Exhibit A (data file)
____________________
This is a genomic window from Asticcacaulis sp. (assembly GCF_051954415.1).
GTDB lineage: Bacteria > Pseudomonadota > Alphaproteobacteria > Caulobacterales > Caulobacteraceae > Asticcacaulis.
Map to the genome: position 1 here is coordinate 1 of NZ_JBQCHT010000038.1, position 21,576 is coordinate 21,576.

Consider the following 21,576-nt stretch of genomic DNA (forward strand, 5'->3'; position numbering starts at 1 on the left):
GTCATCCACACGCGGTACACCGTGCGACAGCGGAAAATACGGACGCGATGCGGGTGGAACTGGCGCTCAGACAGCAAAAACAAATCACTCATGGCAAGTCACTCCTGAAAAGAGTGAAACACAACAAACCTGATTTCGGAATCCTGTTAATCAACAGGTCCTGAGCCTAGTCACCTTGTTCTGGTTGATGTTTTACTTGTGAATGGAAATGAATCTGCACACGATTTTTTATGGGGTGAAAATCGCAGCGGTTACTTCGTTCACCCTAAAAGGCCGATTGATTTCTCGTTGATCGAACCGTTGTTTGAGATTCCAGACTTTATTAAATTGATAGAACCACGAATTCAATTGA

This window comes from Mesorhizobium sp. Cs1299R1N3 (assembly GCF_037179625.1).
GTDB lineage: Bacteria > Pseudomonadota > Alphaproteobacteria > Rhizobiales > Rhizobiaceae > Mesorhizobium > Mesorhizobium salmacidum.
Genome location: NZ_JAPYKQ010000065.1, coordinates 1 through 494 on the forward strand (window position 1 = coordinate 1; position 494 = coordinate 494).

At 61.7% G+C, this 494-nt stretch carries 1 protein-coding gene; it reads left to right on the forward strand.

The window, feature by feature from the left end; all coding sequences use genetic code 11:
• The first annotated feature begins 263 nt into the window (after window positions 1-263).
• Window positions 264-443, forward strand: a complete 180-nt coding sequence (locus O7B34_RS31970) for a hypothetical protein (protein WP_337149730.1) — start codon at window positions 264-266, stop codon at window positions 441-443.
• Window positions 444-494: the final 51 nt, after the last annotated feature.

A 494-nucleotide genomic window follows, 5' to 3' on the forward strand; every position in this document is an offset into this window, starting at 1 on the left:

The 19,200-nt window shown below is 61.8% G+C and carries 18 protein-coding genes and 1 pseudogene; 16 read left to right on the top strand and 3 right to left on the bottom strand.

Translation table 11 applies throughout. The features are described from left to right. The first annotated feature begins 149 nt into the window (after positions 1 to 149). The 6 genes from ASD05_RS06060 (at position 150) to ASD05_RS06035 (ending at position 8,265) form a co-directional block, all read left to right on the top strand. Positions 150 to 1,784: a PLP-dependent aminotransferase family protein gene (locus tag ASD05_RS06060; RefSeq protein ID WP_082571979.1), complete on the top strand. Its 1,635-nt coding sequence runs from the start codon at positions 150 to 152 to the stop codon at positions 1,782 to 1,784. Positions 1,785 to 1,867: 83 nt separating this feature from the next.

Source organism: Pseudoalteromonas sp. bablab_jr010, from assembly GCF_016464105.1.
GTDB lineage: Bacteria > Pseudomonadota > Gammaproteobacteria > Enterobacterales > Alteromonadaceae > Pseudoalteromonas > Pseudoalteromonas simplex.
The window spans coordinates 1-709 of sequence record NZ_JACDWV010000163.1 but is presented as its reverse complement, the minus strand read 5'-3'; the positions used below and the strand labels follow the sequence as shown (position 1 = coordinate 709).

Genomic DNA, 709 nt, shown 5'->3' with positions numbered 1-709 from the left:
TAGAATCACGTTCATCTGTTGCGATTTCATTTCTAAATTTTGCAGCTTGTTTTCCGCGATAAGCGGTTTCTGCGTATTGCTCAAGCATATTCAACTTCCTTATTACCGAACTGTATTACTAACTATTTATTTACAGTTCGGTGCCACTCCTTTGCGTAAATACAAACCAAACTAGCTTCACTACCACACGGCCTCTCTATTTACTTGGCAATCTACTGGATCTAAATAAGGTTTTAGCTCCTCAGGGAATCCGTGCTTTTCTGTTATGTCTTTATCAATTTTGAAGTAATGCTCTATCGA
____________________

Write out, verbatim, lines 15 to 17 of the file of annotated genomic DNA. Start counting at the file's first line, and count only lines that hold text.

The 19,200-nt window shown below is 61.8% G+C and carries 18 protein-coding genes and 1 pseudogene; 16 read left to right on the top strand and 3 right to left on the bottom strand.

Translation table 11 applies throughout. The features are described from left to right. The first annotated feature begins 149 nt into the window (after positions 1 to 149). The 6 genes from ASD05_RS06060 (at position 150) to ASD05_RS06035 (ending at position 8,265) form a co-directional block, all read left to right on the top strand. Positions 150 to 1,784: a PLP-dependent aminotransferase family protein gene (locus tag ASD05_RS06060; RefSeq protein ID WP_082571979.1), complete on the top strand. Its 1,635-nt coding sequence runs from the start codon at positions 150 to 152 to the stop codon at positions 1,782 to 1,784. Positions 1,785 to 1,867: 83 nt separating this feature from the next.

Source organism: Pseudoalteromonas sp. bablab_jr010, from assembly GCF_016464105.1.